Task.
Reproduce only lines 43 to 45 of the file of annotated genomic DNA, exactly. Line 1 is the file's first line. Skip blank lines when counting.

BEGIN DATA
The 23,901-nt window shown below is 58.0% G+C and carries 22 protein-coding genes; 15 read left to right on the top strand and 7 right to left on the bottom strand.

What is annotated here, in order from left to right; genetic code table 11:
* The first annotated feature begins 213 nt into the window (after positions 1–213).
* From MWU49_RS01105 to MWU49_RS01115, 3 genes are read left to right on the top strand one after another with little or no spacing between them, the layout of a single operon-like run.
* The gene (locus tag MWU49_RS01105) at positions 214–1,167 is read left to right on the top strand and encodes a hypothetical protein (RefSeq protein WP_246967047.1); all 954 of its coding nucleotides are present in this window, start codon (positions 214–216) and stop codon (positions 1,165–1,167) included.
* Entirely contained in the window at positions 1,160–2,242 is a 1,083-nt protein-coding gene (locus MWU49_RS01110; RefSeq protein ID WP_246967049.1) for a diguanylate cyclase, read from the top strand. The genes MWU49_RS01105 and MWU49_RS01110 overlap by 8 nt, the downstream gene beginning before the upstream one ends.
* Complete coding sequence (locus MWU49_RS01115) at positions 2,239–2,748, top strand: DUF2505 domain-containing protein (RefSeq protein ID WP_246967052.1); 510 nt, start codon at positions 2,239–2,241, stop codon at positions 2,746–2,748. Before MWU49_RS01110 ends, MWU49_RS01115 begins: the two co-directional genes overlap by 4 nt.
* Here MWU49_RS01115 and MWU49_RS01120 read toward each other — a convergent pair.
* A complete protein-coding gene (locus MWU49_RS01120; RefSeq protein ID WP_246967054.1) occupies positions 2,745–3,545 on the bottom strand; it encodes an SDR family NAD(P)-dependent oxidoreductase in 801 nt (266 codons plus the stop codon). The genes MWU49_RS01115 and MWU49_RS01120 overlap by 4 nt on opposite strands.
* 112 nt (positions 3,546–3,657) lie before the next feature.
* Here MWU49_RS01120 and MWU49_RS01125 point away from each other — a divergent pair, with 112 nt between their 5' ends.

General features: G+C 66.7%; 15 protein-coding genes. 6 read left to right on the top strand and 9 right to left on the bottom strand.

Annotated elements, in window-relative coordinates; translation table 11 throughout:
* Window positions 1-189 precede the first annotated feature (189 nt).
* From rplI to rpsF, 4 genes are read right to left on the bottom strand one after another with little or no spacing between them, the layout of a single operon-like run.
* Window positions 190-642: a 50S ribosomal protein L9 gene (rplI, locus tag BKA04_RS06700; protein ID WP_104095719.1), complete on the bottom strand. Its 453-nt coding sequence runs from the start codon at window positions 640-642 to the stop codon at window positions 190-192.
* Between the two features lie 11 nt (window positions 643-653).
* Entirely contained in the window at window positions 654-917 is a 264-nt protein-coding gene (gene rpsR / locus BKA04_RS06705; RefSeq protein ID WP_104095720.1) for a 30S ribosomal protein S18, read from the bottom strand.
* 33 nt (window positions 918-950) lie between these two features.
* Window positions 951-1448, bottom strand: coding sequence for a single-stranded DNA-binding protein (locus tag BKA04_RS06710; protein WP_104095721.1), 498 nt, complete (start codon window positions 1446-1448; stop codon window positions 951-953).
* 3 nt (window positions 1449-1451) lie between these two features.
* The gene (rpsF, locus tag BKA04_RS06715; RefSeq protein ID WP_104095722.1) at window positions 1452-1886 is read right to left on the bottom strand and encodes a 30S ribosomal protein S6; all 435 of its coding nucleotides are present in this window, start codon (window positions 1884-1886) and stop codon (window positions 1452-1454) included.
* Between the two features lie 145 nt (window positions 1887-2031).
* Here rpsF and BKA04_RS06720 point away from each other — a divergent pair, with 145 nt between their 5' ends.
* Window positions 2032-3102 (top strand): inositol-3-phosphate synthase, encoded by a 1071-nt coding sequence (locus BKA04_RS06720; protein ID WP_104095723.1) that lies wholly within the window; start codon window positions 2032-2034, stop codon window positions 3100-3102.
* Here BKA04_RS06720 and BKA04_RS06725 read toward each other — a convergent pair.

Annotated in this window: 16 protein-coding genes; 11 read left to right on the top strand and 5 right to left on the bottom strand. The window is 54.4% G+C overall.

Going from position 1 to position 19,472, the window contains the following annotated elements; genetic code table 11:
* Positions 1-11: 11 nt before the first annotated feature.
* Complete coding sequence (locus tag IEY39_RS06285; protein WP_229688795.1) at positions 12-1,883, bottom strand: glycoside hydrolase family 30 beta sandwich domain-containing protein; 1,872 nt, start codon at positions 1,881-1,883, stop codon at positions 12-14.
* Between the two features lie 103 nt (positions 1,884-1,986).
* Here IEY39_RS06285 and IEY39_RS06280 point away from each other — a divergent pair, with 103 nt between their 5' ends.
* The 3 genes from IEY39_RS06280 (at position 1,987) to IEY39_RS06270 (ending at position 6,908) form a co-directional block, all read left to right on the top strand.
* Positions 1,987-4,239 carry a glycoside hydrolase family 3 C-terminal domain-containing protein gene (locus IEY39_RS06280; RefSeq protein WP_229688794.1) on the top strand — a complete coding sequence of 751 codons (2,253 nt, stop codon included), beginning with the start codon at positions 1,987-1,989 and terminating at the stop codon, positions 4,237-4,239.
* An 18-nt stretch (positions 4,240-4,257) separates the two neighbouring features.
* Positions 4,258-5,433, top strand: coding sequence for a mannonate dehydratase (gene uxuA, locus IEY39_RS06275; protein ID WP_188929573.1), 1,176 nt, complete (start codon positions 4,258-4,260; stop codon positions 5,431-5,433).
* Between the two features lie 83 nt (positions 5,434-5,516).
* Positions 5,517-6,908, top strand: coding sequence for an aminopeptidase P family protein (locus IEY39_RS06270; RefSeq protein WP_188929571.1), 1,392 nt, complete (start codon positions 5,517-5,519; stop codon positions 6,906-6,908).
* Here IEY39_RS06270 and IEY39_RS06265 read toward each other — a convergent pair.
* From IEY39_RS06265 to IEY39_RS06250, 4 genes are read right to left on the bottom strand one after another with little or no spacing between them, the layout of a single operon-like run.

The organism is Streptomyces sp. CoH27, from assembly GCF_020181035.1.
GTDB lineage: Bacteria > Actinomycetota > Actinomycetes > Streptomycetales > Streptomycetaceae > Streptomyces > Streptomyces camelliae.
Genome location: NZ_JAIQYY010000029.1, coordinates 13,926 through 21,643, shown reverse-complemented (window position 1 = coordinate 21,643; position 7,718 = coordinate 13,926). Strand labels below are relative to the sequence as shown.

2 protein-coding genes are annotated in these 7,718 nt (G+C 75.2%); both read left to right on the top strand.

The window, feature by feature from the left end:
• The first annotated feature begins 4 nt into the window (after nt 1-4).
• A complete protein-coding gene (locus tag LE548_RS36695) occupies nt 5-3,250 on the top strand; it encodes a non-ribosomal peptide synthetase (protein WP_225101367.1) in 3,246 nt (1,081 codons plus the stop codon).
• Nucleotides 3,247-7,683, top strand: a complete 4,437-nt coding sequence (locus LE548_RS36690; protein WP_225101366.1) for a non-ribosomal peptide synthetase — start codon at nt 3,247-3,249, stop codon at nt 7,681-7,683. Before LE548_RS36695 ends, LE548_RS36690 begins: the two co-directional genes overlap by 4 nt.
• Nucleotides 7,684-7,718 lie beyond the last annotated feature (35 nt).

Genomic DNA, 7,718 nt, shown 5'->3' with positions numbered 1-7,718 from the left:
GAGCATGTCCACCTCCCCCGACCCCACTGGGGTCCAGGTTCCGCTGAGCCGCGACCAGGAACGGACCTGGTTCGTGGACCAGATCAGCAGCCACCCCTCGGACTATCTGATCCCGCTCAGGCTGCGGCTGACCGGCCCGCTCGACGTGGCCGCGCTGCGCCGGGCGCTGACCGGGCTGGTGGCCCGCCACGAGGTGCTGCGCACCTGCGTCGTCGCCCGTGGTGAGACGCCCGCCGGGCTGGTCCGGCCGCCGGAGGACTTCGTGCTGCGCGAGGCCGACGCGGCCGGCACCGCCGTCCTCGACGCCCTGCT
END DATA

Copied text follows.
Genome location: NZ_JAIQYY010000029.1, coordinates 13,926 through 21,643, shown reverse-complemented (window position 1 = coordinate 21,643; position 7,718 = coordinate 13,926). Strand labels below are relative to the sequence as shown.

2 protein-coding genes are annotated in these 7,718 nt (G+C 75.2%); both read left to right on the top strand.

The window, feature by feature from the left end: